For about 5 minutes, my essay in the Emigre Rant issue cited Jessica's "design can't kill you" statement so I could then joke about the danger of being concussed by Life Style or Maeda on Media or the Fletcher book. But it was even half-wittier (quarter-witty?) than my usual attempts so I cut it.

I just gave a presentation called "Professional Suicide" at the Design/Refine conference so this talk of design and death is rather bemusing to me. And I mention Tufte in it.

Not the most profound of postings but I just wanted to say Hello.
Kenneth FitzGerald
11.03.03
10:03

Kenneth: Can you post -- or email to me and I will be glad to -- a link to your talk? Perhaps readers of this thread would enjoy reading it. I know I would.
Jessica
11.03.03
11:07

Jessica: I'm sorry to be a tease but I've submitted the essay to Rudy for Emigre 66 so I don't think I can share just yet. I swear I wasn't doing PR! I suppose I can tell you what it's about, which may dampen any enthusiasm:

Professional Suicide
What is the ultimate goal of graphic design education, criticism, and perhaps, design itself? As currently expressed, the objective is to create a class of expert professional practitioners with high social standing (architects being the archetype). However, while ostensibly desiring awareness of and recognition for its activity, design deliberately makes little real substantive effort to reach out to non-designers -- except to argue design professionals should be given more work. And while an elevated status would benefit practitioners, a coterie of design specialists may not be the best condition for culture or society. My presentation will propose that a broader and deeper appreciation of design can -- and should -- only lead to its demise as a specialist profession and outline the implications for education and criticism.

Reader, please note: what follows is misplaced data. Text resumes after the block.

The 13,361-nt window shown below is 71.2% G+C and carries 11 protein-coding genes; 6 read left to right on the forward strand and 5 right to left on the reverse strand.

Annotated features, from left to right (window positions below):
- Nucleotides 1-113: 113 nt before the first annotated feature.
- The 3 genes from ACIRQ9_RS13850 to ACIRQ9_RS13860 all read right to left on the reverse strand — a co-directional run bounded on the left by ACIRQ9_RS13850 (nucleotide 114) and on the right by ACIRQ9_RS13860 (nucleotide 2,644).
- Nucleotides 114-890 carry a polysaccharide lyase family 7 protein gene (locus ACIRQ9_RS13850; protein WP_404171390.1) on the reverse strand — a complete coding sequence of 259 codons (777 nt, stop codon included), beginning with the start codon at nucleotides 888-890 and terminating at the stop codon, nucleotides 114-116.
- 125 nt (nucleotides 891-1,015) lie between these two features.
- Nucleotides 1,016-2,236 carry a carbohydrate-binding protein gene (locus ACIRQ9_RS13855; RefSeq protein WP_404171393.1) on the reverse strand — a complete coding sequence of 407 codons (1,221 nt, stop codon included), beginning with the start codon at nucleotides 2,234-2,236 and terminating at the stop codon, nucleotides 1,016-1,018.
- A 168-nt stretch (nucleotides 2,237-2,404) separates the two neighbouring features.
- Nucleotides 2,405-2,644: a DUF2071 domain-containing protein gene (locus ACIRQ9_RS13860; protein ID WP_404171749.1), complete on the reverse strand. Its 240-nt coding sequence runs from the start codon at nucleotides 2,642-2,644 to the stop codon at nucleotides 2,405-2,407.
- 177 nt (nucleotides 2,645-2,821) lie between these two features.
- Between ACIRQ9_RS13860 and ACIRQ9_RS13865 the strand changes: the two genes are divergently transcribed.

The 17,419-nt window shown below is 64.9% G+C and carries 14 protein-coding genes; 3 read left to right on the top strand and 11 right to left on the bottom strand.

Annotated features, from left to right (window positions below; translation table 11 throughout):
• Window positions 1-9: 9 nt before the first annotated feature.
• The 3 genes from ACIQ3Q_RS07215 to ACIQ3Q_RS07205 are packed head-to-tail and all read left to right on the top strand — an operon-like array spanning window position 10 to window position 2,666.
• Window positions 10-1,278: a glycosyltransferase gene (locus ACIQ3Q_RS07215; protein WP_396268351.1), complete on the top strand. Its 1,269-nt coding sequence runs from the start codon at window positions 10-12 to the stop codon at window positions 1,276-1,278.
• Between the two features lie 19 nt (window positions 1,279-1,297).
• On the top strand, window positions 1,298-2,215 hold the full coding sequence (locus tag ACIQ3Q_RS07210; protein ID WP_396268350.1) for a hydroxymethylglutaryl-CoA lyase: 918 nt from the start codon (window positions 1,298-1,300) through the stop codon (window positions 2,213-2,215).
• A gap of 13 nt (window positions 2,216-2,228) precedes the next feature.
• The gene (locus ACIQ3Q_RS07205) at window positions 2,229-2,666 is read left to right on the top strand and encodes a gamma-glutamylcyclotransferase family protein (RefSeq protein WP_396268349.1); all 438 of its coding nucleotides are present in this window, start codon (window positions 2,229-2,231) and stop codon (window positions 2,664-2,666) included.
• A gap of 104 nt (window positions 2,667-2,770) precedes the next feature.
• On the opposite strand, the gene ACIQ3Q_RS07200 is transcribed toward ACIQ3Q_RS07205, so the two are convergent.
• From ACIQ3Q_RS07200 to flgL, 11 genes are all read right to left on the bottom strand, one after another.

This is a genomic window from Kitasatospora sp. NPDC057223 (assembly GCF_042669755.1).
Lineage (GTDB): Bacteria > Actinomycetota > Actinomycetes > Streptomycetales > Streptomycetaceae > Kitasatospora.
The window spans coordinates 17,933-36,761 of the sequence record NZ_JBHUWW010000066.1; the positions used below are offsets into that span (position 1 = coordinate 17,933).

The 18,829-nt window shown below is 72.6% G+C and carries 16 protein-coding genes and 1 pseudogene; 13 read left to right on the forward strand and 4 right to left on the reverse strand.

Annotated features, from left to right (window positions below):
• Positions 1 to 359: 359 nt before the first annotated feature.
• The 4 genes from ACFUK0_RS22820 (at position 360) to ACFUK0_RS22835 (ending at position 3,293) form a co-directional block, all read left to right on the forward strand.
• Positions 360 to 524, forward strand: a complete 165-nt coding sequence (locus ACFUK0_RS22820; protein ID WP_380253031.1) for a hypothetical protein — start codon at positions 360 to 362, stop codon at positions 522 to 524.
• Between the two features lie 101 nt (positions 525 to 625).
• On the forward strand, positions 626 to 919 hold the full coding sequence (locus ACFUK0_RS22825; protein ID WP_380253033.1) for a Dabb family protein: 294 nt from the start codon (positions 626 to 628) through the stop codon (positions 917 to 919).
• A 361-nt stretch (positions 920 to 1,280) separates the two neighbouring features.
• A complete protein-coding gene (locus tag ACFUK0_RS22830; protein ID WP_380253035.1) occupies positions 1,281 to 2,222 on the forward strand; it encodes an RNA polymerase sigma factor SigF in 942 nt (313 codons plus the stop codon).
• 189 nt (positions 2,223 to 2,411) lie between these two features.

The lecture will reference design's fascination with and scorn for the vernacular; Gunnar Swanson's essay "Graphic Design as a Liberal Art"; the abortive movement for design certification; Michael Bierut's tongue-in-cheek (?) call to genetically-engineer ideal clients; Andrew Blauvelt's observation that "design authorship" was paradoxically promoted by citing "the death of the author"; and Richard Hollis concluding his new edition of "Graphic Design: A Concise History" by pointing toward a design without designers. And more.
Kenneth FG
11.03.03
03:36

It is not very often that a designer is presented with a problem to solve which might actually help beyond what is usually seen as the surface. Thank you for pointing this article out.

Aside from being moved by the article in its entirety as both a designer and fellow human, I was especially moved by the phrase, 'I'm going to walk to the bridge. If one person smiles at me on the way, I will not jump.' I was reminded of the importance of being friendly.
Tiffany
11.03.03
05:15

Yeah - but it's a great line...
sean
11.04.03
10:54

Thank you so much for sharing this powerful article. I have heard designers express, too many times and in too many ways, the idea that graphic design never killed anyone. The truth is, bad design can kill companies, it can kill important fund-raising initiatives, and it can kill some things that are much more important: civility, humanity, taste, order, etc. While we designers can decry the state of our profession relating to a certain disregard for design's value, we can also look to this example of a visual and cultural icon—and its overwhelming power—as an opportunity.

What if someone who believed in the importance of a suicide barrier on the Golden Gate Bridge was also a person who understood the aesthetic prerequisites that must be satisfied to make it a reality? I am certain that an open competition among leading architects, industrial designers, and graphic designers to design a barrier would generate a number of visually pleasing (perhaps even monumental) solutions acceptable to the Bridge Authority. How often do we have the chance to create a monument to beauty, to those lost, and to life, all at the same time?